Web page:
Day 274: Cool Run-Ins

01.10.09: So… into the tenth month on the road and I finally, finally reach South Africa, what had, in my original estimation, been the half-way point for this adventure. That was before the Cape Verde Fiasco, the Gaff in Gabon and the Crisis in Congo. Now I’ll just have to settle with seeing Mandy again sometime next year – you’ve no idea how much that I would like to wake up in the morning with her beside me. To say it’s been too long, is an understatement. Africa, sorry, you’ve been a bitch. A real bitch. But now I’ve made it to South Africa I’m feeling good, no injuries, no countries that I couldn’t get into (one way or another) and best of all, I still haven’t had a day off ill. My main task here is to get a new passport, as although mine has…

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Day 273: A Gold Star And A Jellybaby

30.09.09: It was a comfortable night on Tashia's couch, interrupted only by the once-an-hour shrill of my mobile phone waking me to change the video tapes that I was uploading onto my laptop. I would be going to DHL later to send the tapes to Australia and I didn't want to let them go (especially after what happened to me in Congo) without making sure I had a back up. In the morning, Tashia left me to my own devices. Soon I had all of my tapes uploaded and I was ready to go. The bus for South Africa left in the evening, so there was no rush. Tashia came back around lunchtime – her kid had fallen ill and had been admitted to hospital. Nothing too serious, but it looked like he had a bout of food poisoning and the doctors wanted to keep him…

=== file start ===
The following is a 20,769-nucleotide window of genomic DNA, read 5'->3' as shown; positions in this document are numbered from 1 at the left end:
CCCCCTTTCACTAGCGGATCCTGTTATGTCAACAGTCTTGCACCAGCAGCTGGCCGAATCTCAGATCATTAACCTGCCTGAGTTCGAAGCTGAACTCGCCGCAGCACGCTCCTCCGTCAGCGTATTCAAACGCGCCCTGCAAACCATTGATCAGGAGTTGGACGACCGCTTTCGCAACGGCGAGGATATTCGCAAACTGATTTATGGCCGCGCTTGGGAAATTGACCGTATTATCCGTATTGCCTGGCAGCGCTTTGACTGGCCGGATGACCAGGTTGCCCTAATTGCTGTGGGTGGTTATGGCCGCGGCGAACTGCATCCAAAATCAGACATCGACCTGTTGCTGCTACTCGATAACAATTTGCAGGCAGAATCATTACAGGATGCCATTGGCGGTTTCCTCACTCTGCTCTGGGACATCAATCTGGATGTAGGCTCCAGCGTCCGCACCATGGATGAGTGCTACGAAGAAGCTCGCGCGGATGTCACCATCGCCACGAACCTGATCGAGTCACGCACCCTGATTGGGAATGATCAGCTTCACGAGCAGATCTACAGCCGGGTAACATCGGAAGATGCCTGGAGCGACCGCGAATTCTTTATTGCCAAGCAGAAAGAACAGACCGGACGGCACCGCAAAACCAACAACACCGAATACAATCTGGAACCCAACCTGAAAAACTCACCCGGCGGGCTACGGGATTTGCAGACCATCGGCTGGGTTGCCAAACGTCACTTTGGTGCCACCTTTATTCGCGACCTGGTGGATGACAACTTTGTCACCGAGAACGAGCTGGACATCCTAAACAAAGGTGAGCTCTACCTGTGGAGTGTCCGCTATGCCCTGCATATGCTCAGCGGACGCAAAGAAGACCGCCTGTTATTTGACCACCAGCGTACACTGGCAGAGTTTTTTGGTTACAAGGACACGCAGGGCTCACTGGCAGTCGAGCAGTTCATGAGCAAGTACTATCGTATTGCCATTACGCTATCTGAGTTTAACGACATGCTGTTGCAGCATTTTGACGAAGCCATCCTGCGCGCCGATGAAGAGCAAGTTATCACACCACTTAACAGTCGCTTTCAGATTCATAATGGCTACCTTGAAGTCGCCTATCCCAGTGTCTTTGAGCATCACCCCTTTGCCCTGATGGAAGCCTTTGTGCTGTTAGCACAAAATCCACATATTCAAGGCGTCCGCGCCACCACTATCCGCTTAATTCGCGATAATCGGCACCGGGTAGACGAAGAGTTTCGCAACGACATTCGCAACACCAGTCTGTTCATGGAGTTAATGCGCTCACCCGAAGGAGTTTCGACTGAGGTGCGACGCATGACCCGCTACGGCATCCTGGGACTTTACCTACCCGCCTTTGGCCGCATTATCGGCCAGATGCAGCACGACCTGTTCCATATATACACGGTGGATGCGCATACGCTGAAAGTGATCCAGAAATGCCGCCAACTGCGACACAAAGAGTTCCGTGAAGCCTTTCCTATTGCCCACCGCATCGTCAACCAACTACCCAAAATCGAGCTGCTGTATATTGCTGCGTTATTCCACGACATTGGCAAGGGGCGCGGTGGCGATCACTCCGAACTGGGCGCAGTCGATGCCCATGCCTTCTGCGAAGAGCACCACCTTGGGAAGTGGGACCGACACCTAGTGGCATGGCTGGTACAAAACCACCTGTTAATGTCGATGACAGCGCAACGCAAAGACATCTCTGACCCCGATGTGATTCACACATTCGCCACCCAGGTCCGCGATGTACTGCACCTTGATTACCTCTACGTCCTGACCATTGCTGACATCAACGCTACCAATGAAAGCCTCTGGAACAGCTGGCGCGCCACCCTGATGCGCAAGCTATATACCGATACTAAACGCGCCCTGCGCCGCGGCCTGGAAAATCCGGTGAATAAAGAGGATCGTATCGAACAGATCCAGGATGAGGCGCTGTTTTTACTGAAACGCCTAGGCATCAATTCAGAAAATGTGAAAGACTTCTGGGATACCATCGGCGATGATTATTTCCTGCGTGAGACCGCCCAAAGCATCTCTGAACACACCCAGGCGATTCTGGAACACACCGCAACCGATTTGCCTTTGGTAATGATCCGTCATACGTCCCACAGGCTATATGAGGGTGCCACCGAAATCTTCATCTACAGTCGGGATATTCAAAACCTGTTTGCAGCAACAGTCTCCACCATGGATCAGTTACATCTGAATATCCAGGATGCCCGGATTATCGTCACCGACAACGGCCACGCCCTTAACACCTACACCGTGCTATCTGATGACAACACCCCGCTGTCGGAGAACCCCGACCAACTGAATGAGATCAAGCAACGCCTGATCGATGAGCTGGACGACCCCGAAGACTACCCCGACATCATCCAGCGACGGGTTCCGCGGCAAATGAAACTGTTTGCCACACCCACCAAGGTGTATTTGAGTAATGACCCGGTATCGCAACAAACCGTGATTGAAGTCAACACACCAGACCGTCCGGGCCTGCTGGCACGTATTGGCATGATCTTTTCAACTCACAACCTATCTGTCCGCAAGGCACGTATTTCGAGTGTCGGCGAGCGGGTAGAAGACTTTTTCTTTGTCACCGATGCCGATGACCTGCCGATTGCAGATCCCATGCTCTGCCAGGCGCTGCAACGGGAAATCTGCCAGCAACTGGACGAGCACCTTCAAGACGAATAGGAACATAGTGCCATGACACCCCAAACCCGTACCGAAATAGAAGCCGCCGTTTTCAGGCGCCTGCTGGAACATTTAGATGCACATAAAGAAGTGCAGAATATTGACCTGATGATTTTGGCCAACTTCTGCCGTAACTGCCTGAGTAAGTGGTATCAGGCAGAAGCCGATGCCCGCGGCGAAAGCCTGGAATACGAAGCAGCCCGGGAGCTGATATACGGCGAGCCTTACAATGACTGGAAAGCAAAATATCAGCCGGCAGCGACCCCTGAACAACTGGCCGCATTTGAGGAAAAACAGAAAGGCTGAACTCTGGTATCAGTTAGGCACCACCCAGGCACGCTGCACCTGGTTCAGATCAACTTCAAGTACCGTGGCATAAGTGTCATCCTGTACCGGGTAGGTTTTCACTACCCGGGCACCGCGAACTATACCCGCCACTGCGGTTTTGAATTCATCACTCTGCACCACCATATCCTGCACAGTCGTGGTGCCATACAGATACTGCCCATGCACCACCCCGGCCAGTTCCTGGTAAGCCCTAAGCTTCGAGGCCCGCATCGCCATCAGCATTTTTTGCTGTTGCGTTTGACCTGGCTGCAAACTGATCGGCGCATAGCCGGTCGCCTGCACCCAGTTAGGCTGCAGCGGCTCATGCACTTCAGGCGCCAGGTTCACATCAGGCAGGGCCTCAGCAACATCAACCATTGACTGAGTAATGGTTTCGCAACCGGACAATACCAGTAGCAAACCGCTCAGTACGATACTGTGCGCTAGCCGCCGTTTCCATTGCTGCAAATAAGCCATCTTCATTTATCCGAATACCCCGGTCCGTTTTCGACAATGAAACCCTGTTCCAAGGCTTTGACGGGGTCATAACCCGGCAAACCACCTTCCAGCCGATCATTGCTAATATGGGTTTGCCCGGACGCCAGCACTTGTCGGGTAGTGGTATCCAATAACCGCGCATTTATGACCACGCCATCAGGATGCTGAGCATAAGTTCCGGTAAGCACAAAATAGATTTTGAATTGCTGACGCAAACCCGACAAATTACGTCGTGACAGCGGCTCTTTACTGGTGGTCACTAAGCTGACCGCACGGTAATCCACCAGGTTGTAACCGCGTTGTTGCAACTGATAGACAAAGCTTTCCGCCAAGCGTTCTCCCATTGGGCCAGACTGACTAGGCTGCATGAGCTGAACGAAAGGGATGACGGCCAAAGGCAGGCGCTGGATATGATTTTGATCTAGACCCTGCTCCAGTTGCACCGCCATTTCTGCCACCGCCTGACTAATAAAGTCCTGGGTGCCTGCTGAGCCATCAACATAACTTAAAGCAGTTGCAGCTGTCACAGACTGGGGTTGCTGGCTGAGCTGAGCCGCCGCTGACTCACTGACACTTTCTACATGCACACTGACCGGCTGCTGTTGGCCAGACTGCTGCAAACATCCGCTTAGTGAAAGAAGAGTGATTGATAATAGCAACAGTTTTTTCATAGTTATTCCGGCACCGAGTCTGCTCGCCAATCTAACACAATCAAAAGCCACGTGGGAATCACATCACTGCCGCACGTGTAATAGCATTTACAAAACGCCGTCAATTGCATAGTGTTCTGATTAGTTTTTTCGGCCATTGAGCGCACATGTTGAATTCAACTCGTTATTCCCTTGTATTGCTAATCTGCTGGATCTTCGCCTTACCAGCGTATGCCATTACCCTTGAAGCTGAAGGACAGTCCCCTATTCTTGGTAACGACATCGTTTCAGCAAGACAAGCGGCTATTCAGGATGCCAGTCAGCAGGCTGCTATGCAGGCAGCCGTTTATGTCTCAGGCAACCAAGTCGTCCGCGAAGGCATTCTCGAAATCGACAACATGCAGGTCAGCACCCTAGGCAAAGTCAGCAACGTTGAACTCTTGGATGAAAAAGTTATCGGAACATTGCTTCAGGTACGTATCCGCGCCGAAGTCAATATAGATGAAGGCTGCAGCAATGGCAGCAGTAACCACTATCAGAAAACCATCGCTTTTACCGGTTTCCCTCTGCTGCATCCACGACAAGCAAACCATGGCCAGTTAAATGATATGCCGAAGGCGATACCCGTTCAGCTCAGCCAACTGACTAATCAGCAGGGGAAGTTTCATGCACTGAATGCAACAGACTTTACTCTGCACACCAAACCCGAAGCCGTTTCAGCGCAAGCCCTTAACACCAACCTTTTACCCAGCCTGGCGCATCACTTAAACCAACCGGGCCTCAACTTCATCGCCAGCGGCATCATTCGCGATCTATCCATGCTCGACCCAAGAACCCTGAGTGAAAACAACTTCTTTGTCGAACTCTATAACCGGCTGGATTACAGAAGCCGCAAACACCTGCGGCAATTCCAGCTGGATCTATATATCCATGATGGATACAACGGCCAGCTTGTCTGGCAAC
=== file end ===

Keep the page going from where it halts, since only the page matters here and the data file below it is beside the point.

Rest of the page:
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Day 272: There Is Such Thing As Normal

29.09.09: Arrrrrrgh! ANOTHER get-up-at-5am-bus-leaves-at-11am day. I tell you, good information is priceless. Cliff and I wound up hanging about for hours before we actually left, but when we did hit the road, it was the sum of bliss. When I crossed the border into Namibia yesterday, I didn’t just cross into another country, I crossed into another world. The developed world. And God I’ve missed it. A word of clean toilets, hand-dryers, fast-food (I haven’t seen a KFC since Spain), sealed roads, traffic lights, road rules, roadworthy vehicles; roads bereft of hawkers, beggars, goats, chickens, those f***ing police checkpoints and of the ubiquitous mounds of litter and crap that mark the entry point to human settlements. I guess in hindsight I will look back over my four-month slog through West and Central Africa with affection. But not today. I’m just glad to be out. Namibia was…

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Day 271: Exit, Stage Left

28.09.09: Got up at 6am. Bus left at 9. If you think there’s a pattern emerging here, THEN THERE IS AND I’M GETTING A LITTLE BIT SICK OF IT. The journey was uneventful, but was tinged with tension – my visa expires today. I HAVE to leave Angola today or I might well find myself back in jail... The border closes at 6pm. Stupidly, the bus is scheduled to get in at 5pm. Why it didn’t leave a couple of hours earlier (seriously, what difference would it make?) is quite beyond my programming. So every time we stopped, I found myself jiggling my legs, chewing the inside of my mouth and repeatedly looking at my watch. After a few hours, I had a thought. What if the border closes 6pm Namibia Time? Namibia is an hour ahead of Angola. That would mean that the border would…

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